When comparing prognostic performance of lower gastrointestinal (GI) bleeding risk scores, researchers found the Oakland score most discriminative for predicting safe discharge, major bleeding, or need for transfusions, and the Strate score best for predicting need for hemostasis, according to study findings published in JAMA Network Open.
Researchers conducted a systematic review using data from Ovid MEDLINE, Embase, and Cochrane Central Register of Controlled Trials, from January 1, 1990, to August 31, 2021. Of 3268 records identified, 9 studies were included for a meta-analysis to determine the lower GI bleeding prognostic value of 4 risk scores:
- NOBLADS (nonsteroidal anti-inflammatory drug use, no diarrhea, no abdominal tenderness, blood pressure ≤100 mm Hg, antiplatelet drug use, albumin <3.0 g/dL, disease score ≥2 [Charlson Comorbidity Index], and syncope)
- BLEED (ongoing bleeding, low systolic blood pressure, elevated prothrombin time, erratic mental status, and unstable comorbid disease)
The researchers calculated the area under the receiver operating characteristic curve (AUROC) to analyze the predictive value of the 4 risk scores for 5 outcomes of interest: the prediction of safe discharge; major bleeding; transfusion of at least 1 unit of red blood cells; need for hemostasis through endoscopic methods, radiologic embolization, or surgery; and mortality.
The Oakland score was most discriminative for predicting safe discharge (AUROC, 0.86; 95% CI, 0.82-0.88), major bleeding (AUROC, 0.93; 95% CI, 0.90-0.95), and the need for transfusion (AUROC, 0.99; 95% CI, 0.98-1.00). In comparison, the AUROC for major bleeding was 0.73 (95% CI, 0.69-0.77) for the Strate score, 0.58 (95% CI, 0.53-0.62) for the NOBLADS score, and 0.65 (95% CI, 0.61-0.69) for the BLEED score.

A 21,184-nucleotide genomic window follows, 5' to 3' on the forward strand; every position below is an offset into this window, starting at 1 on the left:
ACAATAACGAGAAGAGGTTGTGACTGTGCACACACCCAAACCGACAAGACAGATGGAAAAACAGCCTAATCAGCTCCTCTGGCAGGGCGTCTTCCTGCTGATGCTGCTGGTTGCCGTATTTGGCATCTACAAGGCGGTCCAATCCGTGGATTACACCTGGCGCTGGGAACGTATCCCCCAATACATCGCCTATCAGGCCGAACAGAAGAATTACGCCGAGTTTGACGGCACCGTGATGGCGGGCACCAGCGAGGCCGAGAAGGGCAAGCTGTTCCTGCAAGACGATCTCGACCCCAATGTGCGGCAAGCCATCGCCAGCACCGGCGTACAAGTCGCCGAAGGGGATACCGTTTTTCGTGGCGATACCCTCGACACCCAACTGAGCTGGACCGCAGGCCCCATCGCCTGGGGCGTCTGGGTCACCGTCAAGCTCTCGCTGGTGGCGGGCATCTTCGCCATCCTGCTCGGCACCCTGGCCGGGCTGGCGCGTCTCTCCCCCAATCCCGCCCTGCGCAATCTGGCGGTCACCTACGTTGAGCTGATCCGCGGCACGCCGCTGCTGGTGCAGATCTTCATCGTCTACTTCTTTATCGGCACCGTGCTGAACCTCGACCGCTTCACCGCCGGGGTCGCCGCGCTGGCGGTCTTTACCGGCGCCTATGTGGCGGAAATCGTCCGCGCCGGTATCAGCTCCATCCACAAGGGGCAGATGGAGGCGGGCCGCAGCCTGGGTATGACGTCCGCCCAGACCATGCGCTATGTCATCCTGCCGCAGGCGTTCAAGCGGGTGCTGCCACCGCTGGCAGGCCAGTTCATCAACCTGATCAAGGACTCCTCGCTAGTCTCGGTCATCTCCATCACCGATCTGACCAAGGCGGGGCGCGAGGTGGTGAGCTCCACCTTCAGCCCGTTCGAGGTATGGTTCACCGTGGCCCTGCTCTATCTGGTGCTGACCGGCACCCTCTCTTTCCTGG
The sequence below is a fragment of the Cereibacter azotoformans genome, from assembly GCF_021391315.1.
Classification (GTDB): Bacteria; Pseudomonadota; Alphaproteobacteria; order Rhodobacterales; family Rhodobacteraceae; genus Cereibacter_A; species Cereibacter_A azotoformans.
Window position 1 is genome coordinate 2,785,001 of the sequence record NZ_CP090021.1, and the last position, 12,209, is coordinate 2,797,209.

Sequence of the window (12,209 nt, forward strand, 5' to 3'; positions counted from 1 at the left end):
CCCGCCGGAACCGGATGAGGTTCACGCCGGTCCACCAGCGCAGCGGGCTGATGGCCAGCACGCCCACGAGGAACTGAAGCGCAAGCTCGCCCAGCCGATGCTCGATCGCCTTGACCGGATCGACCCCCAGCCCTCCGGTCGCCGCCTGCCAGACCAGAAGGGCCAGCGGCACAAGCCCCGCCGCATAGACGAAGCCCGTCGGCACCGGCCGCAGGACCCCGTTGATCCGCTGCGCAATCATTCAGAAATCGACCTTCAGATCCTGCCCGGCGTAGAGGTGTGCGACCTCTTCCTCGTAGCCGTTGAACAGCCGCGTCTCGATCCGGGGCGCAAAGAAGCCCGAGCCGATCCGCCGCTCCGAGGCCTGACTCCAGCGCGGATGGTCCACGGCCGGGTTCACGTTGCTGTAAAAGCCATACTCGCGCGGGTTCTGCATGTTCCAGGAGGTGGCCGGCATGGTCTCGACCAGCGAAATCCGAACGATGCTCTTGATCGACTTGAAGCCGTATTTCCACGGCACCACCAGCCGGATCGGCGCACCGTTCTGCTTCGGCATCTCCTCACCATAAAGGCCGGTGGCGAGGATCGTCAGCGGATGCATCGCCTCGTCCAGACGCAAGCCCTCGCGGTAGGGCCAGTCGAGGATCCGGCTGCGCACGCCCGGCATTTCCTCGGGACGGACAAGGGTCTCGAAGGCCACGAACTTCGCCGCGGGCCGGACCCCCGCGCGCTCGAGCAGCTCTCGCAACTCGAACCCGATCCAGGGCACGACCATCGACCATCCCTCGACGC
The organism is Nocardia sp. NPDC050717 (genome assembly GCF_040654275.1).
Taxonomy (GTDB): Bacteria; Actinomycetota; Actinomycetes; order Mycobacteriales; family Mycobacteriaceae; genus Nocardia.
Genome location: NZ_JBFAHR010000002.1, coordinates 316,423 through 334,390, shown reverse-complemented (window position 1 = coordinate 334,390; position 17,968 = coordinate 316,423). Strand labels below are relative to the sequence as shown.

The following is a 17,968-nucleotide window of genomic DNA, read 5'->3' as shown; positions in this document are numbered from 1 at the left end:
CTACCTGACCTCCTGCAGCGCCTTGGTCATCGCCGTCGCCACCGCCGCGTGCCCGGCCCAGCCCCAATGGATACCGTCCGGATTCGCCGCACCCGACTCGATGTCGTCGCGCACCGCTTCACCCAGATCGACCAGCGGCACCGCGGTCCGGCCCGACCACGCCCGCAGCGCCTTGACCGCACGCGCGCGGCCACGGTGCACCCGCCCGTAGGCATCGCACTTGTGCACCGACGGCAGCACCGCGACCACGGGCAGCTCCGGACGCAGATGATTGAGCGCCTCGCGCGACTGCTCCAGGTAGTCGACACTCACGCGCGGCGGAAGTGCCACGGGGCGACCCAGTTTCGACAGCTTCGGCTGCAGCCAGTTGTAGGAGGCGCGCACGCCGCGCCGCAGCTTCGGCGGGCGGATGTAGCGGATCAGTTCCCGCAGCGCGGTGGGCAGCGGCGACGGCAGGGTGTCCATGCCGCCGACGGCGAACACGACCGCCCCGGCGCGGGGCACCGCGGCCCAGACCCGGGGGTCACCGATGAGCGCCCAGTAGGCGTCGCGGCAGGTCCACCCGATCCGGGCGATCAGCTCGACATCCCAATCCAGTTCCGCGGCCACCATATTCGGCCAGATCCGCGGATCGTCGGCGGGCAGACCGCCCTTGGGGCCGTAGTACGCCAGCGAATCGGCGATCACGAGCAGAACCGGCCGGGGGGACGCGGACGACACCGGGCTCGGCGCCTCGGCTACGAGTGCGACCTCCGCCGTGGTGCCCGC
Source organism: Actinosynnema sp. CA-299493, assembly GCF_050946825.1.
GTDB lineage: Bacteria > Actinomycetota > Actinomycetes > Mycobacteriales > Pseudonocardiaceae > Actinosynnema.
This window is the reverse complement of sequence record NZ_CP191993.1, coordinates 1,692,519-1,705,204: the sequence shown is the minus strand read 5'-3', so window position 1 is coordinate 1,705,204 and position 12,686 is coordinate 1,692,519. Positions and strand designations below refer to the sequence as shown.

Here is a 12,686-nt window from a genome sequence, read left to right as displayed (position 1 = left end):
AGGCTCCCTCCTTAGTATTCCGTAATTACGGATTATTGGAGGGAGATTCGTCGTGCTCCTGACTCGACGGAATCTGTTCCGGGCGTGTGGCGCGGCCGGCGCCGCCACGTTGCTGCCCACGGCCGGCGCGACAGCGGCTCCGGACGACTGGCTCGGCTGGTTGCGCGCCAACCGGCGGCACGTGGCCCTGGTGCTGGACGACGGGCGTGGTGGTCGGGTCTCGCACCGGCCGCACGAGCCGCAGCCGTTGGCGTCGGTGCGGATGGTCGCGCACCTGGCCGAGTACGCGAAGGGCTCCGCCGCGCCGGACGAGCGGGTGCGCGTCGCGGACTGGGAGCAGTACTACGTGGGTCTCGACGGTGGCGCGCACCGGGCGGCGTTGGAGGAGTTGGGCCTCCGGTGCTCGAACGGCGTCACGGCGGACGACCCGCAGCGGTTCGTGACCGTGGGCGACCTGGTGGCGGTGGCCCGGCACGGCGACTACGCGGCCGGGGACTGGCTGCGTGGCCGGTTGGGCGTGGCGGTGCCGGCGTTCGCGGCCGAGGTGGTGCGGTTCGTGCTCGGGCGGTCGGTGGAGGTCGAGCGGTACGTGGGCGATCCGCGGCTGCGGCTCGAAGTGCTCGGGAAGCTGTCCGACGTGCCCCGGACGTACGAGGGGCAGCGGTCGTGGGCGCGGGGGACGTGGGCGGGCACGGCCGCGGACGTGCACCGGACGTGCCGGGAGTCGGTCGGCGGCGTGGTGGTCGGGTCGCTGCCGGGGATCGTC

The Strate score most accurately predicted patient need for hemostasis (AUROC, 0.82; 95% CI, 0.79-0.85) compared with the Oakland score (AUROC, 0.36; 95% CI, 0.32-0.40) and the NOBLADS (AUROC; 0.24; 95% CI, 0.20-0.28). An insufficient number of studies prevented the researchers from determining the predictive value of the 4 risk scores for mortality using meta-analysis.
“Of all the study outcomes examined, safe discharge is perhaps the most clinically meaningful because it can be used directly to guide patient care,” the study authors wrote. “This outcome is similar to the evolution of risk prognostication for upper gastrointestinal bleeding, for which risk scores originally developed to identify adverse outcomes are now used to aid discharge decision-making instead. The only risk score in the meta-analysis that predicts safe discharge was the Oakland score, which was specifically modeled to predict this outcome.”
Study limitations included lack of generalizability of the meta-analysis to populations outside of Europe and North America and an inability to analyze death as an outcome or certain lower GI bleeding risk scores due to insufficient number of available studies required for the meta-analysis. Additionally, lower GI bleeding risk scores correlated only with short-term outcomes and were not predictive of long-term outcomes.
Disclosures: One study author declared affiliations with biotech, pharmaceutical, and/or device companies. Please see the original reference for a full list of authors’ disclosures.
Almaghrabi M, Gandhi M, Guizzetti L, et al. Comparison of risk scores for lower gastrointestinal bleeding: A systematic review and meta-analysis. JAMA Netw Open. 2022;5(5):e2214253. doi:10.1001/jamanetworkopen.2022.14253